I’m as concerned about voter fraud and a rigged election as all of you are, and I don’t have any confidence that we are doing anything now – or maybe even that there is anything we CAN do, considering corrupt Dem control over the states in question – that will prevent a repeat of ’20 in ’24.

The only way I see to overcome that is to win by so much that they aren’t able to steal it.  And I’m really sad to say this, but I don’t think Trump can do that.  I think he might be able to thread the needle and narrowly carry enough close states to just barely win, as he did in 2016.

But my gut tells me that that is exactly what happened in 2020.  And we all know how that turned out.

As a newcomer – with discipline that Trump doesn’t have, and with opposition that is not as hardened and immovable against him as Trump’s opposition (unjustly, IMO) is – DeSantis gives us the best chance to win by an “outside the margin of fraud” vote total.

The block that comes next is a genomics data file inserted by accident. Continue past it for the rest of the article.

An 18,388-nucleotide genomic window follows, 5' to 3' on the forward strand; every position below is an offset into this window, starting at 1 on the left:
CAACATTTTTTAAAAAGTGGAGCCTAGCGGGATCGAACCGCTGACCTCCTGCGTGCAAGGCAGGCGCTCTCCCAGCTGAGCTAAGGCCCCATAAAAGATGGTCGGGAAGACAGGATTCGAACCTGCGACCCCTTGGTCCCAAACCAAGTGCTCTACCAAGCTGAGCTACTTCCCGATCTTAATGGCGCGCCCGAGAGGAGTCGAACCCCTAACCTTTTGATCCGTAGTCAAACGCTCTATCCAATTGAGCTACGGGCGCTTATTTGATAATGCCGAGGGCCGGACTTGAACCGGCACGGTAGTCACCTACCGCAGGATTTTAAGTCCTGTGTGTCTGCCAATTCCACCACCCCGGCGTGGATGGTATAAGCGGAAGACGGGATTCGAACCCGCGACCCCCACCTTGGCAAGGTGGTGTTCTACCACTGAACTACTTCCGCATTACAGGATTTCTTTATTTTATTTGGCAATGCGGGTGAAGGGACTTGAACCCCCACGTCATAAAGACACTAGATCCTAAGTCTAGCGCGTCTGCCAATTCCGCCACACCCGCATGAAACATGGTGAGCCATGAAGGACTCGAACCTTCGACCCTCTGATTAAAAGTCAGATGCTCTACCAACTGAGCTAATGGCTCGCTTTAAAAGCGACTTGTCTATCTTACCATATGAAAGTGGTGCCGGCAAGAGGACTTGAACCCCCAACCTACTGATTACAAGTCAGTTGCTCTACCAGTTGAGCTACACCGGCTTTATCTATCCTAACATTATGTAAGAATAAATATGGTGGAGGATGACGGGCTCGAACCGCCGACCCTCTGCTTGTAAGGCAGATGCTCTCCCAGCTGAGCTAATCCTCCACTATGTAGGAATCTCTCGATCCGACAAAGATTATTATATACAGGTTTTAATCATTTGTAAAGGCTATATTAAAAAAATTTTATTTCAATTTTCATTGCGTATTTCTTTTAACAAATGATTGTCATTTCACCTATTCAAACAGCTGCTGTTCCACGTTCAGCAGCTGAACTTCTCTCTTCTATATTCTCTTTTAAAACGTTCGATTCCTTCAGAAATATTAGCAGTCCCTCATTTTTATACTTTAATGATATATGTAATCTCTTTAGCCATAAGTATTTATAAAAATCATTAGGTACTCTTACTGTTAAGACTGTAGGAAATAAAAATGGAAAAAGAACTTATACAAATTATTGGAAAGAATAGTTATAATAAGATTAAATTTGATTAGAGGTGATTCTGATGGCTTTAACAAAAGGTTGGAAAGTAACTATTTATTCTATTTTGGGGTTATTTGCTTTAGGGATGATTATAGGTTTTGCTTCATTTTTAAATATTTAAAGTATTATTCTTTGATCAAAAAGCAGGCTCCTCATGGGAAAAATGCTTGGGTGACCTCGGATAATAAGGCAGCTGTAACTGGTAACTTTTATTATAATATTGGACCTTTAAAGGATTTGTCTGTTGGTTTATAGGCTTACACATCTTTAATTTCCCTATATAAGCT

Ugh – that was too gloomy of a note to end on. So I’ll close with a throwback to one of my favorite politicians in history: Cato the Elder (234-149 BC).

Roman soldier, senator and historian, Cato lived during a century-plus period when Rome’s great rival was the city of Carthage.  Cato was so focused on the threat posed by Carthage that he ended every speech – no matter what the topic – by saying, “Carthargo delenda est!”  (Carthage must be destroyed!)

That’s how I feel about the necessity of beating the Dems in 2024.  For the next year we’ll have our primaries and tout our favorites (and live our lives and try to give politics little room), but in the end our focus has to be on defending this great country from the leftist hordes who are doing so much damage.

Say it with me, people: “Biden delenda est!”

“Dr.” Jill Biden/Other Terrible Choice, 2024!